County Fare: Tee it up for MS

Don't miss the big stories. Like us on Facebook.  

For the eighth year in a row, area golfers of all abilities teed it up for a Berkshires charity during the annual Deputy Sheriff's Association Golf Tournament, hosted by Berkshire County Sheriff Thomas Bowler.

This year, organizers chose the MS Support Foundation in North Adams as the event beneficiary. The organization helps those afflicted with multiple sclerosis and their families.

The event was on par with the Deputy Sheriff's Association mission since the tourney began in 2011: to raise money for a different group each year that represents human services, health care or education.

On Sept. 20, 140 golfers turned out at the Berkshire Hills Country Club in Pittsfield to compete in what has become a prestigious and fun event. During the post-tourney banquet, Bowler, foundation board member Matt Scarafoni, and Robin McGraw, National MS Society board member, presented the foundation with a check for $10,000.

In accepting the contribution, board President Wende Carver said: "We are a nonprofit organization investing in programs designed to ensure individuals with MS can live their life to the fullest."

Executive Director Judy Bombardier added: "We provide education, support and resources for those individuals affected by multiple sclerosis as well as families and health care providers who are dedicated to improving the lives of those afflicted."

Article Continues After Advertisement

For information on the MS Support Foundation, visit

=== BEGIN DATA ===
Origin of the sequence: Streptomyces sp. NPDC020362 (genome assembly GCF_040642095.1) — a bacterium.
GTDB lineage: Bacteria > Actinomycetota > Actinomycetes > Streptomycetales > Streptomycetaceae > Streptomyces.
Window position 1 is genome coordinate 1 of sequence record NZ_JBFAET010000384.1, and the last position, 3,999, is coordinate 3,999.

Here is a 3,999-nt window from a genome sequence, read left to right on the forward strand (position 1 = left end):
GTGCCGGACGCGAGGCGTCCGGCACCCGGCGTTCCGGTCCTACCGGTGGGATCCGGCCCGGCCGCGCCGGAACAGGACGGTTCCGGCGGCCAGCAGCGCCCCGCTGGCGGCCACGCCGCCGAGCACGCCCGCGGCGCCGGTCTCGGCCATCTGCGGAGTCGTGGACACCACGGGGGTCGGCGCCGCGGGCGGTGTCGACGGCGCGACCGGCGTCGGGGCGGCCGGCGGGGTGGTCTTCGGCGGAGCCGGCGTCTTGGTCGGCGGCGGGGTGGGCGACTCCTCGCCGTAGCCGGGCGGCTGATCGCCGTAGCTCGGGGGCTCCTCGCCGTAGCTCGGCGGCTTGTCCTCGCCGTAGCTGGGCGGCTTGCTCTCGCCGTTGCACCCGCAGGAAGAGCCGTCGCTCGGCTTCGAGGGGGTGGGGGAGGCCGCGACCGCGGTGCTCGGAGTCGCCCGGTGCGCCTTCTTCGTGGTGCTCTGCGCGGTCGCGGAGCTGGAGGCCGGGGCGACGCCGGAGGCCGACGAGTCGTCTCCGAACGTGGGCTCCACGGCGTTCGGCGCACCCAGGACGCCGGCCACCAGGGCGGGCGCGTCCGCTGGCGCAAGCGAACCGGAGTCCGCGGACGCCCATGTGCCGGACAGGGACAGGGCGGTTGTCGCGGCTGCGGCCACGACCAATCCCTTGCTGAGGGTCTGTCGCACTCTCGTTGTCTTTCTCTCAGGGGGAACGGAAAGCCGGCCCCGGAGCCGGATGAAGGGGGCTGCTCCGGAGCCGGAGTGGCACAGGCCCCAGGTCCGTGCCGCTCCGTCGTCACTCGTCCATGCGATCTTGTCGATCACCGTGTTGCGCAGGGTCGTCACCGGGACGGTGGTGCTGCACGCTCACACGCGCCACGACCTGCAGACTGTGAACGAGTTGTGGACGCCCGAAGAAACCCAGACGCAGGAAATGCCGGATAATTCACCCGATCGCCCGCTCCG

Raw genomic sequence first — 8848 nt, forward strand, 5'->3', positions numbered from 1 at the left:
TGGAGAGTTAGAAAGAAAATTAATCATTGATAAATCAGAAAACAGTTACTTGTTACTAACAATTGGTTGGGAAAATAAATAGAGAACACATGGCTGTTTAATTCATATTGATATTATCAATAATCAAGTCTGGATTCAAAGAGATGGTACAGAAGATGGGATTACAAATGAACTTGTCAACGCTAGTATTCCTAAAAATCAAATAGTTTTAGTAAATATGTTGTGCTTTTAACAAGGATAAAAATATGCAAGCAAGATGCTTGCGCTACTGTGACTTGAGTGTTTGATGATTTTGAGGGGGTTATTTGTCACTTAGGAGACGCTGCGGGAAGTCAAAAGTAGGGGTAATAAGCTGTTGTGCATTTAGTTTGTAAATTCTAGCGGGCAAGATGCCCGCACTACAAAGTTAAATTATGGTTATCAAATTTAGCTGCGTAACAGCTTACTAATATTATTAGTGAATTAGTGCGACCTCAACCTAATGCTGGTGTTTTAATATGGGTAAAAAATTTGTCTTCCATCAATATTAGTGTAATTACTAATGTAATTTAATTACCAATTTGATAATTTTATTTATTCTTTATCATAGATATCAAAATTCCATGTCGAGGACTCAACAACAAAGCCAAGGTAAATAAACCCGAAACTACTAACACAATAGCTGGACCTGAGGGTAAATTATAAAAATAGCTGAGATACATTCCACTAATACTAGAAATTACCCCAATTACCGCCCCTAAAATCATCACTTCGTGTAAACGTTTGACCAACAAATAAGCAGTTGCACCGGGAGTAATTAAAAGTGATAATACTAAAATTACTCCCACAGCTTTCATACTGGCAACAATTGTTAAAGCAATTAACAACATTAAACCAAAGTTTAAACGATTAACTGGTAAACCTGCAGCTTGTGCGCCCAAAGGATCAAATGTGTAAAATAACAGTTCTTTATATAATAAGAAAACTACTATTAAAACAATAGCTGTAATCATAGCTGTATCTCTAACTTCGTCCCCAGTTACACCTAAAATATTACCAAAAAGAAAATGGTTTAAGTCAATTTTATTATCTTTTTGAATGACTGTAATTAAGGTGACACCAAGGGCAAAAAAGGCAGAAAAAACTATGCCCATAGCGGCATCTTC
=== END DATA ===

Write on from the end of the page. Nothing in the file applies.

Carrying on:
Partners conserve Artemis Farm

Article Continues After These Ads

Cynthia Creech first established Artemis Farm more than 31 years ago in Tennessee. At the time, there were only 16 Randall cattle remaining in the country.

She moved the farm north to 120 acres in New Lebanon, N.Y., so the critically endangered cows — first developed in Vermont and descended from the local cattle common in 19th century New England — could be in a climate more suited to their breed.

Since the cattle made their journey north in 2004, Creech has been responsible for growing the population to over 300 cattle. She has worked with more than 20 herds, large and small, and has sold single cows to homesteaders looking for a sturdy house milk and/or beef cow.

In 2000, she was honored by the American Livestock Breeds Conservatory with an award for heritage breed conservation. She also supplies grass-fed beef to consumers via local farmers markets.

Article Continues After Advertisement

In addition to preserving the breed, Creech also wanted to make sure her land would continue to be part of the important fabric of Columbia County's agricultural heritage.

Now, thanks to a partnership between the Columbia Land Conservancy and Scenic Hudson and Equity Trust, and with funding from Equity Trust, Scenic Hudson, the state of New York's Hudson Valley Agricultural Enhancement Program, and the U.S. Department of Agriculture's Agricultural Land Easement program, Creech's Artemis Farm will continue providing a home for critically endangered Randall cattle.

She worked with multiple partners and funders to place a conservation easement on her land, which will protect the property from future development. In addition, she also worked with partners to enhance this land-protection tool with resale restrictions that ensure that the property will always remain in agricultural production, and affordable for farmers.

Funds for the resale restrictions were contributed by Equity Trust, which also provided financing from its Hudson Valley Farm Affordability Fund to secure a portion of the land until it was protected.

County Fare, a weekly column featuring "tales from throughout the Berkshires," is compiled by Eagle staffers.


If you'd like to leave a comment (or a tip or a question) about this story with the editors, please email us. We also welcome letters to the editor for publication; you can do that by filling out our letters form and submitting it to the newsroom.

Powered by Creative Circle Media Solutions